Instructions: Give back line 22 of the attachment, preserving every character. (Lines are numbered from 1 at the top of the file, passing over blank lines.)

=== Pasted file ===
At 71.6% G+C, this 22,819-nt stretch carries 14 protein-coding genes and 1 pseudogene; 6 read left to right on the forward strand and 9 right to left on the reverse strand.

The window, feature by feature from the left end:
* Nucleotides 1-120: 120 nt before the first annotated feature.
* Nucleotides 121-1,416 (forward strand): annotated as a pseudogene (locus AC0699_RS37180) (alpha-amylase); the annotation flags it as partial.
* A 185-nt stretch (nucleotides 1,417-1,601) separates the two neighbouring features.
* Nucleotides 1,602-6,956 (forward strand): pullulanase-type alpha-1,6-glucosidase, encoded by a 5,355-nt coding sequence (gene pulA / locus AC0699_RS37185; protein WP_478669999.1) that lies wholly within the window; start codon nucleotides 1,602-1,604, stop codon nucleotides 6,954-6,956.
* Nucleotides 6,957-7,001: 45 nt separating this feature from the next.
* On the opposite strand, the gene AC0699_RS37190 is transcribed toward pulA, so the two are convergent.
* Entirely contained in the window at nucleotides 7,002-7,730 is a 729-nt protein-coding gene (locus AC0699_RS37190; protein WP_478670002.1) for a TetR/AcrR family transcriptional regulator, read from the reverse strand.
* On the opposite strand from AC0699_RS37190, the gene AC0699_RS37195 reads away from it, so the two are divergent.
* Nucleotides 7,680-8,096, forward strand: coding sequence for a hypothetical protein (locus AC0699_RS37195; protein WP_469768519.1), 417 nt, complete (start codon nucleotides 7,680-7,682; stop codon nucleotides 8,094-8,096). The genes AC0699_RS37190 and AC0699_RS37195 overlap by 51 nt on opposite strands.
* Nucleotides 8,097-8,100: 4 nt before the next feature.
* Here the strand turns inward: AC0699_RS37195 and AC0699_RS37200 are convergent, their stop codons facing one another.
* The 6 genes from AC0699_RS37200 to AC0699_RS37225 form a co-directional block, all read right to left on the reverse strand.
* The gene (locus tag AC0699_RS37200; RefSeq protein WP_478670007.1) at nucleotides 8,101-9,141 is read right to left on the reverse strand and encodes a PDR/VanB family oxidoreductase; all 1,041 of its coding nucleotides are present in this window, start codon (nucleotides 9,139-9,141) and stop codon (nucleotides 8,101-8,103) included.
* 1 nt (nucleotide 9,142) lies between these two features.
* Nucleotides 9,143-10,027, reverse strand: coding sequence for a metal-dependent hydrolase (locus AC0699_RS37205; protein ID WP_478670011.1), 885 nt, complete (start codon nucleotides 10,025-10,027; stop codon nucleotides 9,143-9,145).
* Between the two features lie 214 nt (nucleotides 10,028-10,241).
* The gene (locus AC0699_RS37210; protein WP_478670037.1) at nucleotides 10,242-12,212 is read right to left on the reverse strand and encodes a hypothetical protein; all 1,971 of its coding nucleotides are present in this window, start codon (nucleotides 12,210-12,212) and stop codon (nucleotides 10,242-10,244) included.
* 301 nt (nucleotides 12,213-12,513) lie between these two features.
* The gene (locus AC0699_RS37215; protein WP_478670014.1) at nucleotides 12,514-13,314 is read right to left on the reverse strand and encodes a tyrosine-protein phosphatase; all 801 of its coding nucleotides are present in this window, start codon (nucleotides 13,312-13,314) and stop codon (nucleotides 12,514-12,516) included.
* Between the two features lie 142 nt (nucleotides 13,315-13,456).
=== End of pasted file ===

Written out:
* Between the two features lie 142 nt (nucleotides 13,315-13,456).